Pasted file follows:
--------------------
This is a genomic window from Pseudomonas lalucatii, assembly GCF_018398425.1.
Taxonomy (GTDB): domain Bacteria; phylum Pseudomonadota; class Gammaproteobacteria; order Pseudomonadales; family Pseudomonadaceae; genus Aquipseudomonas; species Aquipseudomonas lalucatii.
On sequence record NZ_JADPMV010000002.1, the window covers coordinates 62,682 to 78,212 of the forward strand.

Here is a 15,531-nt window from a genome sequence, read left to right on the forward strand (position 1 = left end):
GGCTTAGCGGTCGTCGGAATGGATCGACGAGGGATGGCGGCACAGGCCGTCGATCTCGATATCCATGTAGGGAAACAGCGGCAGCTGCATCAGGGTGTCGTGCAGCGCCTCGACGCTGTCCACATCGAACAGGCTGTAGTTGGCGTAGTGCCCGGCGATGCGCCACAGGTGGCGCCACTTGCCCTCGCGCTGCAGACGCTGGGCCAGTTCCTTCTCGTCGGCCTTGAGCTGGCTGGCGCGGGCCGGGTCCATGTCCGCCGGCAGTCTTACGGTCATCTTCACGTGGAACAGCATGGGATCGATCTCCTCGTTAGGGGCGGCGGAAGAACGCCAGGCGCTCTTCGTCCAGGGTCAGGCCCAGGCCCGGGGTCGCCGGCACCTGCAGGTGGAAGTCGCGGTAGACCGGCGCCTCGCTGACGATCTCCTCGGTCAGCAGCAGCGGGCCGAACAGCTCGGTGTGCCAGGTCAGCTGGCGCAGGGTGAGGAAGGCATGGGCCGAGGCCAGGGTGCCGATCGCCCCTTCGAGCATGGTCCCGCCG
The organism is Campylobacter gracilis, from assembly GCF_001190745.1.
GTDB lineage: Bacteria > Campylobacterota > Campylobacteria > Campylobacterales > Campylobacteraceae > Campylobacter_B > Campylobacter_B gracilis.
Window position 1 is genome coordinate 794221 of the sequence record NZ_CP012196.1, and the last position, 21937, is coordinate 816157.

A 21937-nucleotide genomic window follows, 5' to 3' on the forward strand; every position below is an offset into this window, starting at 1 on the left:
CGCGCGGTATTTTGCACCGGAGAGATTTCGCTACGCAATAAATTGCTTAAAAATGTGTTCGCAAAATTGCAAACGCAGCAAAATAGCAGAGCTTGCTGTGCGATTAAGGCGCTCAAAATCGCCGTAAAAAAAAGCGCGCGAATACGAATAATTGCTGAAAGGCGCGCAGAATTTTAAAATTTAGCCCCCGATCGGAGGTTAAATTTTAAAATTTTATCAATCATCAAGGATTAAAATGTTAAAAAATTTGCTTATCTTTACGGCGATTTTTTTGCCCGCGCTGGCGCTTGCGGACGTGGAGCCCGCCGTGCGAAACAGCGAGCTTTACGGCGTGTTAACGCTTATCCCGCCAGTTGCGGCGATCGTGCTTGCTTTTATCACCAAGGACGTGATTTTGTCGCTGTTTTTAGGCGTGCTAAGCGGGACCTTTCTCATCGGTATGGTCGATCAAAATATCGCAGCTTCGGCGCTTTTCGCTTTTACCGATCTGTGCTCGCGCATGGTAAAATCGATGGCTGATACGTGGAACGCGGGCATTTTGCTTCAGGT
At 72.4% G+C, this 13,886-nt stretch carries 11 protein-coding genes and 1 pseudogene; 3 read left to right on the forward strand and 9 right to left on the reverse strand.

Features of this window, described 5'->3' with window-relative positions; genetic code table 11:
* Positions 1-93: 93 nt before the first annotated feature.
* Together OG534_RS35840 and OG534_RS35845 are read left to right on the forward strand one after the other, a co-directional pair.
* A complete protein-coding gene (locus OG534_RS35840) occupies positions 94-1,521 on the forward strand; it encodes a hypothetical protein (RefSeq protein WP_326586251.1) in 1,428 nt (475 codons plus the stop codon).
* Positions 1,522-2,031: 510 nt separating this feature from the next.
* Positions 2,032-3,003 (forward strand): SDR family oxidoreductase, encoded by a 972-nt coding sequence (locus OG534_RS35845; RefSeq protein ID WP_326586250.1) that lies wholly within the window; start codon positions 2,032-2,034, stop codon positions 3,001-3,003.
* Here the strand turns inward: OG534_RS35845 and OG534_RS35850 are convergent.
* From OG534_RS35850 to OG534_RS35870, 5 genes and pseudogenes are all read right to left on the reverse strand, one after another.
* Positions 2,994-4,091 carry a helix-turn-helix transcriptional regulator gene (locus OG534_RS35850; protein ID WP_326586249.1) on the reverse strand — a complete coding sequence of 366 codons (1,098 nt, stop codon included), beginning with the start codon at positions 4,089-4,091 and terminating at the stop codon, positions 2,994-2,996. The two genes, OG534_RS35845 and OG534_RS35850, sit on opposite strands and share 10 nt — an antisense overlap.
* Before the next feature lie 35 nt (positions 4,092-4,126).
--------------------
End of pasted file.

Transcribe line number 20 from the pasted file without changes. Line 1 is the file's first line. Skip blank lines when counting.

* Positions 2,994-4,091 carry a helix-turn-helix transcriptional regulator gene (locus OG534_RS35850; protein ID WP_326586249.1) on the reverse strand — a complete coding sequence of 366 codons (1,098 nt, stop codon included), beginning with the start codon at positions 4,089-4,091 and terminating at the stop codon, positions 2,994-2,996. The two genes, OG534_RS35845 and OG534_RS35850, sit on opposite strands and share 10 nt — an antisense overlap.